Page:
This year, the Senate got first crack at drafting the state budget. The Senate passed its budget on May 12. The House then passed its version of the budget on June 2. Because the two versions were not the same, both chambers selected members to serve on a conference committee. The conference committee  will be responsible for crafting a final version that resolves the differences between the House and Senate versions.

The conference committee will unveil its budget any day now, so it’s important to get in touch with the conferees now to let them know what you want to see in the final budget. What are some of the provisions that impact CFSA members?

Small and Minority Farms program:

  • Senate: eliminated all state funding for the program.

  • House: made no changes to the program as it currently exists for a total appropriation of $237,661 per fiscal year.

Ag Development and Farmland Preservation Trust Fund

  • Senate: Appropriates an additional $1 million in 2017-18. Total funding to the Trust Fund in 2017-18 is $3.6 million and in 2018-19 is $2.6 million.

  • House: Appropriates an additional $1.million in 2017- 2018, and requires that funds be used to pay for an additional full time staff member and start a Beehive Grant Program with $25,000. Total funding to the Fund in 2017-18 is $3.7 million and in 2018-19 is $2.6 million.

Healthy Corner Store Initiative

  • Senate: Initially appropriated $200,000. All funding was eliminated in a last minute amendment on the Senate floor.

  • House: Appropriates $250,000 in 2017-18 only.

Tobacco Trust Fund:

  • Senate: Appropriates an additional $663,000 on a recurring basis, raising the total appropriation for 2017-18 and 2018-19 to $2.6 million.

  • House: Appropriates an additional $900,000 in 2017-18 only. The total appropriation for the program is $2.9 million in 2017-18 and $2 million in 2018-19.

Take Action

Call, email or tweet at your senator, representative, and the chairs of the conference committee, calling for their support of the programs that help farmers succeed.

Not sure who your senator or representative are or do you need their contact information? To find your legislators, simply go to openstates.org and enter your home address. The name, district, party and chamber of the legislators who represent you will appear on the right half of the screen. Click their name to access their contact information and background history.

When you call or email, you may use this outline:

  1. Introduce yourself (first and last name) and explain that you are a constituent of the legislator (if you are a farmer, be sure to mention that you are actively involved in farming).Special Note: If you’re calling or emailing the Chairs of the Conference Committee and you are NOT a constituent, instead say that you are a registered voter in North Carolina.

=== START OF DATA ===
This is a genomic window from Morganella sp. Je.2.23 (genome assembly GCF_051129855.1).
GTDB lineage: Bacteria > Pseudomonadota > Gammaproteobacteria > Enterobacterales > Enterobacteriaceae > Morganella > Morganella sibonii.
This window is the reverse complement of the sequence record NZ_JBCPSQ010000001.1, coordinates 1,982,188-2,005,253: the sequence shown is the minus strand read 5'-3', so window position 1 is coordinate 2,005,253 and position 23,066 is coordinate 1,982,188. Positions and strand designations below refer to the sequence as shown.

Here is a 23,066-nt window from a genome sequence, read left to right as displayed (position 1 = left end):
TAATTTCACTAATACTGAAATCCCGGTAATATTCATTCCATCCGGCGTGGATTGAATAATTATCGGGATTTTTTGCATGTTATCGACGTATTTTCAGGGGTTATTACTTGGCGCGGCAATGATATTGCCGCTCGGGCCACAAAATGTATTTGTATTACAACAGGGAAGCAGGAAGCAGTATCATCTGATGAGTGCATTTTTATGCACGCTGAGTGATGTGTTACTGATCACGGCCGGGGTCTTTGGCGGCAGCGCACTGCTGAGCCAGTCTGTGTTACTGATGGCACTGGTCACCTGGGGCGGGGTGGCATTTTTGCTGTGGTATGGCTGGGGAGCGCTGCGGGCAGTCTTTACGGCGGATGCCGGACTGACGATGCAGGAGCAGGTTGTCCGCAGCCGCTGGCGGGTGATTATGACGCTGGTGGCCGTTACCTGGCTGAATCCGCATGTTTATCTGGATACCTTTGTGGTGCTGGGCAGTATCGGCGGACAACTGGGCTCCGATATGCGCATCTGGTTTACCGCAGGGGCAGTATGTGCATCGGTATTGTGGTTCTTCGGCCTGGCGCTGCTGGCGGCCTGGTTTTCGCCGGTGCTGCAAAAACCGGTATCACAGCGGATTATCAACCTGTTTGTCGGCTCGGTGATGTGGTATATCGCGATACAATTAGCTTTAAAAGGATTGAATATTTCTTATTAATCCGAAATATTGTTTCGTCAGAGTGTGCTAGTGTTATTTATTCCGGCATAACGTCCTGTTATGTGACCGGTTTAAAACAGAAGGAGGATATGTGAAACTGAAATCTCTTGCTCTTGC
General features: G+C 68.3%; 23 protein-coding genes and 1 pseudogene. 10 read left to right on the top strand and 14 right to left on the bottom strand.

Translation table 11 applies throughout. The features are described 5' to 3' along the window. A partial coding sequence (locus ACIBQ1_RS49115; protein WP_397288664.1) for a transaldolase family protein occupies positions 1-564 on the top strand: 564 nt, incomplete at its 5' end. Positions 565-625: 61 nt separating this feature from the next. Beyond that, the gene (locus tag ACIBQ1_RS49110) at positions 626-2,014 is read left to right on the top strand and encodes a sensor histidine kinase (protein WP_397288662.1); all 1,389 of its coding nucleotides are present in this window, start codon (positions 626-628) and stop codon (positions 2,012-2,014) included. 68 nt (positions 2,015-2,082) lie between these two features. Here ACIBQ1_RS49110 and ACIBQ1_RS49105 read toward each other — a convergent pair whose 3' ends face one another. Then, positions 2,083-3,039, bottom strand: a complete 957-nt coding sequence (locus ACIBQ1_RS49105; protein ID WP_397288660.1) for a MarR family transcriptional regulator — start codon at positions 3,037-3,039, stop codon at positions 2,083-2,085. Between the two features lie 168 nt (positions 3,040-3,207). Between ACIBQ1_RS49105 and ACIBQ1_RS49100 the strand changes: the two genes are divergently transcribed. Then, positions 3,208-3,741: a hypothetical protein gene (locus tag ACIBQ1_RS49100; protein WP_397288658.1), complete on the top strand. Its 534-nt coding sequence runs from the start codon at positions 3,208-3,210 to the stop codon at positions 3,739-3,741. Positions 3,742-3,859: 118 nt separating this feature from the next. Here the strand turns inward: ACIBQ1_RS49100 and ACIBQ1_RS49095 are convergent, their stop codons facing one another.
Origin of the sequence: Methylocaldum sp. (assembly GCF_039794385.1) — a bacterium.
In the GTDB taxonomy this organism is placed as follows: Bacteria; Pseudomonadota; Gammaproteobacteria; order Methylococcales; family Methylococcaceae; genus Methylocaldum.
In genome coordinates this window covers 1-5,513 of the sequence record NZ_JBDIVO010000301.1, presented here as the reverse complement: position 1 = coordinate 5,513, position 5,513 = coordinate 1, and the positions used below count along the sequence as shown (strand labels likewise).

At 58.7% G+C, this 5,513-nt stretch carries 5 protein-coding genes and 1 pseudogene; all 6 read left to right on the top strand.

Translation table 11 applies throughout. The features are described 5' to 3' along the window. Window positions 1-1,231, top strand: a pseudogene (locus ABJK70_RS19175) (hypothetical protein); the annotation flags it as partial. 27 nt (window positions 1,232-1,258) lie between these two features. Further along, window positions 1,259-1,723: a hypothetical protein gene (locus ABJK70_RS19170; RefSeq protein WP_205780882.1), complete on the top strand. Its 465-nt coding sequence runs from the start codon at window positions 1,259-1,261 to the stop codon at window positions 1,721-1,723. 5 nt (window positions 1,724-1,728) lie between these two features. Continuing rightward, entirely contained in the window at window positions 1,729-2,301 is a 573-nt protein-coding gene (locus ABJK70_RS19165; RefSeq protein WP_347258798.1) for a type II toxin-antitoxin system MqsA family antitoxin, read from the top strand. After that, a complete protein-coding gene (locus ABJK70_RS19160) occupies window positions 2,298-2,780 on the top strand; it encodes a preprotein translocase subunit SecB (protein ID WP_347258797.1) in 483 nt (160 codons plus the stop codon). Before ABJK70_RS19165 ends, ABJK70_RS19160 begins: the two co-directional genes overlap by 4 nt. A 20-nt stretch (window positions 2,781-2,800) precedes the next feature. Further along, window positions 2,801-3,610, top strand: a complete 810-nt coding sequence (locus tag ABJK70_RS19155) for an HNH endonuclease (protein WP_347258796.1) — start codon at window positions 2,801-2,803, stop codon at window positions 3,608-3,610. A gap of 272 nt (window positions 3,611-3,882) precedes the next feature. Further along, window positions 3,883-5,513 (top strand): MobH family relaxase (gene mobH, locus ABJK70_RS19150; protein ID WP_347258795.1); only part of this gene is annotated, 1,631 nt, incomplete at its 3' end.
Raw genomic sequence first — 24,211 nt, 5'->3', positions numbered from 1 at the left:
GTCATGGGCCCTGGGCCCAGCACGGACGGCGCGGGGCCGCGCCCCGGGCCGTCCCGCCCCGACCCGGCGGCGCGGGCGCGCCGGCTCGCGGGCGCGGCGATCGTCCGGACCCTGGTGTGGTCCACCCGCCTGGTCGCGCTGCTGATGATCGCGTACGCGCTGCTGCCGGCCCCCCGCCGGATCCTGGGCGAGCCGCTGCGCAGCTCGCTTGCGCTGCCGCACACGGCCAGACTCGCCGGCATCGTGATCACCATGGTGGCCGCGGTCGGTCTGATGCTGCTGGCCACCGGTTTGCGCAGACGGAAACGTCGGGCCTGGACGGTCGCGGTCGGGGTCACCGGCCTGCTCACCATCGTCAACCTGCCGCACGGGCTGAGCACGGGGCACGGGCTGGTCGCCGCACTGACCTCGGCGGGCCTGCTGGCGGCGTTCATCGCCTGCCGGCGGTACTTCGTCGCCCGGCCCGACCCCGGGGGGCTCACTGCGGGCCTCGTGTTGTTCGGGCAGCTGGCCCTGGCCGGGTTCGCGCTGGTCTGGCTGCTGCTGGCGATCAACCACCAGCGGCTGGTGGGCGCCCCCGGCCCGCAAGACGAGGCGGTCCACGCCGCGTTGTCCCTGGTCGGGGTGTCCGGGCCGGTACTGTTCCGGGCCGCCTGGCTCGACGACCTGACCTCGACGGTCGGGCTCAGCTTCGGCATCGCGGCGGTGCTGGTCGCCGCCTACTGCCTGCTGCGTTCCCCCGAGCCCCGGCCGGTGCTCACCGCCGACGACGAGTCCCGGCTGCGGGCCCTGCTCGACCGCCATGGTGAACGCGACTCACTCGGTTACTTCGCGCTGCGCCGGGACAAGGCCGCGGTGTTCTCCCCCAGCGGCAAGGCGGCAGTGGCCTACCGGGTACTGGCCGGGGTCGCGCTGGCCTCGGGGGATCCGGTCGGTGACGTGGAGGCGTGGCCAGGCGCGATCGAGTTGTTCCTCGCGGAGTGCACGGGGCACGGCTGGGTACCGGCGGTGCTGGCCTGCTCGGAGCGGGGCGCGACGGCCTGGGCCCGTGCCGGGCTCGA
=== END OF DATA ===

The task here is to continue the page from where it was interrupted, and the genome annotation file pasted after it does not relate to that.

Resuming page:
2. Say that you are calling to ask the Senator/Representative to support budget items that make it easier for family farmers to succeed. In particular, you are asking them to support:

    1. The House version of the budget fully funding the Small and Minority Farms Program at the Department of Agriculture;

    2. An increase in the appropriation for the Tobacco Trust Fund–something both the House and Senate versions of the budget included;

    3. A $1 million increase for the Ag Development and Farmland Preservation Trust Fund; and

    4. A $1 million appropriation for the Healthy Corner Store Initiative.

  3. Say, “thank you”.

  4. Hang up and pat yourself on the back because you made your voice heard on farm and food issues!

If you feel nervous about making a phone call, watch CFSA’s “How To Call Your Representative” video.

Willing to take it one step further and call, email or tweet at the chairs of the conference committee? Here’s their contact information:

Rep. Nelson Dollar

House Senior Chair

Office: (919) 715-0795

[email protected]

Twitter Handle: @NelsonDollar36

Rep. Dean Arp

House Chair

Office: (919) 715-3007

[email protected]

Twitter Handle: @DeanArp

Rep. Justin P. Burr

House Chair

Office: (919) 733-5908

[email protected]

Twitter Handle: @RepJustinBurr

Rep. John Faircloth

House Chair

Office: (919) 733-5877

[email protected]

Rep. Linda P. Johnson

House Chair

Office: (919) 733-5861

[email protected]

Twitter Handle: @lpj4569

Rep. Donny Lambeth

House Chair

Office: (919) 733-5747

[email protected]

Twitter Handle: @DonnyLambeth

Rep. Chuck McGrady

House Chair

Office: (919) 733-5956

[email protected]

Twitter Handle: @ChuckMcGrady

Sen. Harry Brown

Senate Chair

Office: (919) 715-3034

[email protected]

Sen. Kathy Harrington

Senate Chair

Office: (919) 733-5734

[email protected]

Sen. Brent Jackson

Senate Chair

Office: (919) 733-5705

[email protected]

Twitter Handle: @SenBrentJackson

Examples of Tweets:

If you tweet, don’t worry about fitting in all of the information we’ve asked you to include in a call or email. Here are some examples:

  • @SenBrentJackson Plz support funding 4 Small/Minority Farmers, Tobacco Trust Fund, Farmland Preservation, and Healthy Corner Stores. #ncpol #ncleg #ncga

  • “@NelsonDollar36 Plz support Small/Minority Farmers, Tobacco Trust Fund, Farmland Preservation, and Healthy Corner Stores in the budget. #ncpol #ncleg #ncga